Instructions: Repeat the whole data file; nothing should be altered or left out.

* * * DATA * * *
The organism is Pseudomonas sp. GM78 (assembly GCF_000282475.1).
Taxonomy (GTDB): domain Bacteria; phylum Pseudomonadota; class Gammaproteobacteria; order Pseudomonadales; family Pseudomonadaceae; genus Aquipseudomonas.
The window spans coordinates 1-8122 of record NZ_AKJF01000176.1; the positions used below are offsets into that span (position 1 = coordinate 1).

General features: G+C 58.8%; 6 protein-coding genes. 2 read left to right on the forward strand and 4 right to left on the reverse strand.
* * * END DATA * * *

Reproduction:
The organism is Pseudomonas sp. GM78 (assembly GCF_000282475.1).
Taxonomy (GTDB): domain Bacteria; phylum Pseudomonadota; class Gammaproteobacteria; order Pseudomonadales; family Pseudomonadaceae; genus Aquipseudomonas.
The window spans coordinates 1-8122 of record NZ_AKJF01000176.1; the positions used below are offsets into that span (position 1 = coordinate 1).

General features: G+C 58.8%; 6 protein-coding genes. 2 read left to right on the forward strand and 4 right to left on the reverse strand.